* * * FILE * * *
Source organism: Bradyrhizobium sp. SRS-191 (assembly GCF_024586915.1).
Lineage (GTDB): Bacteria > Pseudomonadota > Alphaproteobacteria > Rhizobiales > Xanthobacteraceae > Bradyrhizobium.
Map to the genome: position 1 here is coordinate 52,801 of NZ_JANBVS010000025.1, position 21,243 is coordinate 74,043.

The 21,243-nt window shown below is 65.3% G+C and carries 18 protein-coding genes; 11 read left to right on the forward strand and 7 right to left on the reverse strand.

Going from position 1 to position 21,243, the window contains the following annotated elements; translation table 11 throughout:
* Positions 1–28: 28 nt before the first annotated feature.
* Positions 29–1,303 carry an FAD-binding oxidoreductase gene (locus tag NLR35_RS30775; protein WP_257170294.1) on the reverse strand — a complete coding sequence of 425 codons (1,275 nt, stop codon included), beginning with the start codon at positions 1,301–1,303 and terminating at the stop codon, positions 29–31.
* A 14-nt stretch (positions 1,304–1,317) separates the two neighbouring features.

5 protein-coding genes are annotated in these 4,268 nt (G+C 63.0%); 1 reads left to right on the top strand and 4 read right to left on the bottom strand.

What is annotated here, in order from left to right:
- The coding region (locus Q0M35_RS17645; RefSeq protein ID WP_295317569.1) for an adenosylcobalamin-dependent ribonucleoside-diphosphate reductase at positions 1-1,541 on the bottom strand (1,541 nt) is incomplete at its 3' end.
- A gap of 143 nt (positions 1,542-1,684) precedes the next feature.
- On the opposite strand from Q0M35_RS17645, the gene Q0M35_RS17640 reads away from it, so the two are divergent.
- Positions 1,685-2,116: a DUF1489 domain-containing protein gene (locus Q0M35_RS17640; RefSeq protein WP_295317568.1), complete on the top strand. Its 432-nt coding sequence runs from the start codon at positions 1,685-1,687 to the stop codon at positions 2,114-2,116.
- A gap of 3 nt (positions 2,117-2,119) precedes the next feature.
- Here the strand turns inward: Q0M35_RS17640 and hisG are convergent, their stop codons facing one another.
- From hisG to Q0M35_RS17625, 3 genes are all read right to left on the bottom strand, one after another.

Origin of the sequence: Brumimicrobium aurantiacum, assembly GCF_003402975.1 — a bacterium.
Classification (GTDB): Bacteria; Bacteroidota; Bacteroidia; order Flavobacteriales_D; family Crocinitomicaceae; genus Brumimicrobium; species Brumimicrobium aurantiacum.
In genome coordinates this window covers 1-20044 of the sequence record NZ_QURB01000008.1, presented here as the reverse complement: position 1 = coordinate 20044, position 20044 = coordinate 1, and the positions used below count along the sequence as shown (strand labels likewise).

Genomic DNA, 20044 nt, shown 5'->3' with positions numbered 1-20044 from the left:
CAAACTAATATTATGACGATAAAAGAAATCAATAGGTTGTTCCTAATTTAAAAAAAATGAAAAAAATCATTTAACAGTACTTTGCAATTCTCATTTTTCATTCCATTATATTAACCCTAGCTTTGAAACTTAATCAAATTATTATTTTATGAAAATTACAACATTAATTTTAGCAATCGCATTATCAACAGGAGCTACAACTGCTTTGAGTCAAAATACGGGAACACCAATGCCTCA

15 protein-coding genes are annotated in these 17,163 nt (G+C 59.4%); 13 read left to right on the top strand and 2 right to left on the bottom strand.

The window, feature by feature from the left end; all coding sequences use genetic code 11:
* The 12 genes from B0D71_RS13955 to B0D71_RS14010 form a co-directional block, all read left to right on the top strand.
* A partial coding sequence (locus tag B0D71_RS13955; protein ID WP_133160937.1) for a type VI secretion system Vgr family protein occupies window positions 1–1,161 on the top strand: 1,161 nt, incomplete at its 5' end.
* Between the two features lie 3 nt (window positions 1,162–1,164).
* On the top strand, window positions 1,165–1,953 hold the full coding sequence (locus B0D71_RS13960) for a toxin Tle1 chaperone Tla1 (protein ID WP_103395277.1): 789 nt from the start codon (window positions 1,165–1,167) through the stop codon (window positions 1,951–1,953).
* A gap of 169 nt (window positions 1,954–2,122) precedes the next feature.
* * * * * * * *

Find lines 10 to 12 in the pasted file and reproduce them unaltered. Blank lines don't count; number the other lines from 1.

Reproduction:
What is annotated here, in order from left to right:
- The coding region (locus Q0M35_RS17645; RefSeq protein ID WP_295317569.1) for an adenosylcobalamin-dependent ribonucleoside-diphosphate reductase at positions 1-1,541 on the bottom strand (1,541 nt) is incomplete at its 3' end.
- A gap of 143 nt (positions 1,542-1,684) precedes the next feature.